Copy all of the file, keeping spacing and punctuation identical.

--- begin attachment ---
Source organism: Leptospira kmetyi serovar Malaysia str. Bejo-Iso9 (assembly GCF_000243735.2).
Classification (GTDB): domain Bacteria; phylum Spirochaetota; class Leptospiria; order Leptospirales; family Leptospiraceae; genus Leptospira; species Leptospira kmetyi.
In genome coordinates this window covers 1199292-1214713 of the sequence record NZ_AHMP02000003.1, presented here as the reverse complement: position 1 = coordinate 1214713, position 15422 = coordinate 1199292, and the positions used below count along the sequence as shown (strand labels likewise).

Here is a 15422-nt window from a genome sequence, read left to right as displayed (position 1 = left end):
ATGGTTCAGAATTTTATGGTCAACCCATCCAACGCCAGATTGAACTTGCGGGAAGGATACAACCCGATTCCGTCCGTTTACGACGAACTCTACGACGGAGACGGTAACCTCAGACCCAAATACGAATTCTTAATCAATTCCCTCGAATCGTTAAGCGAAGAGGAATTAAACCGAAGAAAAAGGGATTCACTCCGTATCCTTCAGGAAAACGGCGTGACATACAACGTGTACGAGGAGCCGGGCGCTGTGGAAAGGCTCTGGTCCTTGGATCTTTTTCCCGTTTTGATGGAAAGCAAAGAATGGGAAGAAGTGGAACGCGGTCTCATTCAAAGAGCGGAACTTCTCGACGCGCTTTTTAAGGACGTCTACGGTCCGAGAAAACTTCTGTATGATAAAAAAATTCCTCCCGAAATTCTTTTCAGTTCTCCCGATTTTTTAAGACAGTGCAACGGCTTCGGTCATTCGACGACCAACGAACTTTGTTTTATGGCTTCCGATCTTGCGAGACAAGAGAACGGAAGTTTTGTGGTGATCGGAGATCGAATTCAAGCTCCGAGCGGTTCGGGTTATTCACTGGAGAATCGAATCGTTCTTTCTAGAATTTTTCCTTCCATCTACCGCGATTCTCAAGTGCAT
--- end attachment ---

Source organism: Leptospira kmetyi serovar Malaysia str. Bejo-Iso9 (assembly GCF_000243735.2).
Classification (GTDB): domain Bacteria; phylum Spirochaetota; class Leptospiria; order Leptospirales; family Leptospiraceae; genus Leptospira; species Leptospira kmetyi.
In genome coordinates this window covers 1199292-1214713 of the sequence record NZ_AHMP02000003.1, presented here as the reverse complement: position 1 = coordinate 1214713, position 15422 = coordinate 1199292, and the positions used below count along the sequence as shown (strand labels likewise).

Here is a 15422-nt window from a genome sequence, read left to right as displayed (position 1 = left end):
ATGGTTCAGAATTTTATGGTCAACCCATCCAACGCCAGATTGAACTTGCGGGAAGGATACAACCCGATTCCGTCCGTTTACGACGAACTCTACGACGGAGACGGTAACCTCAGACCCAAATACGAATTCTTAATCAATTCCCTCGAATCGTTAAGCGAAGAGGAATTAAACCGAAGAAAAAGGGATTCACTCCGTATCCTTCAGGAAAACGGCGTGACATACAACGTGTACGAGGAGCCGGGCGCTGTGGAAAGGCTCTGGTCCTTGGATCTTTTTCCCGTTTTGATGGAAAGCAAAGAATGGGAAGAAGTGGAACGCGGTCTCATTCAAAGAGCGGAACTTCTCGACGCGCTTTTTAAGGACGTCTACGGTCCGAGAAAACTTCTGTATGATAAAAAAATTCCTCCCGAAATTCTTTTCAGTTCTCCCGATTTTTTAAGACAGTGCAACGGCTTCGGTCATTCGACGACCAACGAACTTTGTTTTATGGCTTCCGATCTTGCGAGACAAGAGAACGGAAGTTTTGTGGTGATCGGAGATCGAATTCAAGCTCCGAGCGGTTCGGGTTATTCACTGGAGAATCGAATCGTTCTTTCTAGAATTTTTCCTTCCATCTACCGCGATTCTCAAGTGCAT